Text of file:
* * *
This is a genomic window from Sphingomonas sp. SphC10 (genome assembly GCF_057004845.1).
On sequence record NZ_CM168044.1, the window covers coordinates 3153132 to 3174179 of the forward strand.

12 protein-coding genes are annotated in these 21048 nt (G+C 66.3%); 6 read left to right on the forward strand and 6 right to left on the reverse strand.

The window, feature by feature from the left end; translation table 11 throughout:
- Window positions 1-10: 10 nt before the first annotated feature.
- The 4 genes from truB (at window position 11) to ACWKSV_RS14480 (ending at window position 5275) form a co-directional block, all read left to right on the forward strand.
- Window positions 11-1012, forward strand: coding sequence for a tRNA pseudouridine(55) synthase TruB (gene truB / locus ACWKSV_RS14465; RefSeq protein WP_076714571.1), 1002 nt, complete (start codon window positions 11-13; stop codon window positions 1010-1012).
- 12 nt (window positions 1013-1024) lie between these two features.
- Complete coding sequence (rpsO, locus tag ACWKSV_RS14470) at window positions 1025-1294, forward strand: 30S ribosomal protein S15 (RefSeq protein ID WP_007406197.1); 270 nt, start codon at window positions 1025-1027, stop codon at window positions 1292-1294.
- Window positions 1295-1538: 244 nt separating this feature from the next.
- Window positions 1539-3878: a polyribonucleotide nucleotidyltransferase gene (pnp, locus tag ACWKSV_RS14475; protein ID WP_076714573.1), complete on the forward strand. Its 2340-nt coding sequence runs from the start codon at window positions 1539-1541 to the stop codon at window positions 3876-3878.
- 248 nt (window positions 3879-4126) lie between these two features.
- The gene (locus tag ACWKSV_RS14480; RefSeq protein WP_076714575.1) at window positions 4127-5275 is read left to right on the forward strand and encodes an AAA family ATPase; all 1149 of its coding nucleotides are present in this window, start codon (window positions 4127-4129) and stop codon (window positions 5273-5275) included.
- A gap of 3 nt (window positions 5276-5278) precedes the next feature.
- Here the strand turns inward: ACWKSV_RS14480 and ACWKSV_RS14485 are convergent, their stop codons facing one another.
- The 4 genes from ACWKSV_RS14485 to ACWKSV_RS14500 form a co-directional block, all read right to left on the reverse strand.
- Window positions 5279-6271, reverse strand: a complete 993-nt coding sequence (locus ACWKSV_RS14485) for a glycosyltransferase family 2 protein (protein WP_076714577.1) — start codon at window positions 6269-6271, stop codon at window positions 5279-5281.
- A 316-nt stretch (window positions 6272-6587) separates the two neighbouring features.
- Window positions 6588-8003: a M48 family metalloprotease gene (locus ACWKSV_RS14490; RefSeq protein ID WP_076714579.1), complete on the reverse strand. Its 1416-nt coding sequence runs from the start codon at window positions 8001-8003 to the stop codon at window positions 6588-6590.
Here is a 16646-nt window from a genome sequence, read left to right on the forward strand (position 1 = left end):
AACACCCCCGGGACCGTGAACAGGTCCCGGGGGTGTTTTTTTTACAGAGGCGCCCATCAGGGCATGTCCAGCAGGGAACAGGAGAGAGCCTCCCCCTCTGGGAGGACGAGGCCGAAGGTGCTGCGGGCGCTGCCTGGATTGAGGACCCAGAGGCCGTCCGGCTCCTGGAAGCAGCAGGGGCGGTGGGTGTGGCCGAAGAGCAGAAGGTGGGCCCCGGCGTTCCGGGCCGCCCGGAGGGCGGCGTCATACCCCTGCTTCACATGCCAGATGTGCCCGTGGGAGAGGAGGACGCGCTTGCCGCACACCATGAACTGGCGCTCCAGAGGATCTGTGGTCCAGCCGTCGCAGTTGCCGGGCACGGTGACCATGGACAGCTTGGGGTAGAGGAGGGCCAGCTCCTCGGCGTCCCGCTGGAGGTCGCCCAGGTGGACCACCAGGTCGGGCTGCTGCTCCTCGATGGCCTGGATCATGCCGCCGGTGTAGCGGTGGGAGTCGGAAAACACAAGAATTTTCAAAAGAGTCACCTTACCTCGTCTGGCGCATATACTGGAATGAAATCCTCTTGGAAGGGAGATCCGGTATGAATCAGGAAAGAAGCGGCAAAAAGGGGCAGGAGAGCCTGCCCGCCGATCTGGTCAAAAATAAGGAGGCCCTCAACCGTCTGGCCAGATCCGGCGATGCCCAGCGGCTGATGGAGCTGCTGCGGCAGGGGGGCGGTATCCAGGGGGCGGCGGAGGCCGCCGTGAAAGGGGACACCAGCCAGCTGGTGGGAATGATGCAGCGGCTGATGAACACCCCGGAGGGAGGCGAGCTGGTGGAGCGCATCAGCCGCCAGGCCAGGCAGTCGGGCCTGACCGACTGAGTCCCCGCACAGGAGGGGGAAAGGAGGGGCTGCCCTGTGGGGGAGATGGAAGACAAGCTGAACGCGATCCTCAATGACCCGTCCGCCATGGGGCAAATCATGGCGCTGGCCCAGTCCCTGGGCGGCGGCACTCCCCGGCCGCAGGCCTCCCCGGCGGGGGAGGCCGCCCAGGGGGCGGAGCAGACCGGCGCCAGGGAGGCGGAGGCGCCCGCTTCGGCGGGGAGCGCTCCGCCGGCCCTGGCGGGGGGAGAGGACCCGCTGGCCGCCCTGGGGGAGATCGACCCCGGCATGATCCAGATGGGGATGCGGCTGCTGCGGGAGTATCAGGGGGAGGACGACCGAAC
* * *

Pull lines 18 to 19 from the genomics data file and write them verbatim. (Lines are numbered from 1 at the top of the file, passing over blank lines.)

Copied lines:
- A 316-nt stretch (window positions 6272-6587) separates the two neighbouring features.
- Window positions 6588-8003: a M48 family metalloprotease gene (locus ACWKSV_RS14490; RefSeq protein ID WP_076714579.1), complete on the reverse strand. Its 1416-nt coding sequence runs from the start codon at window positions 8001-8003 to the stop codon at window positions 6588-6590.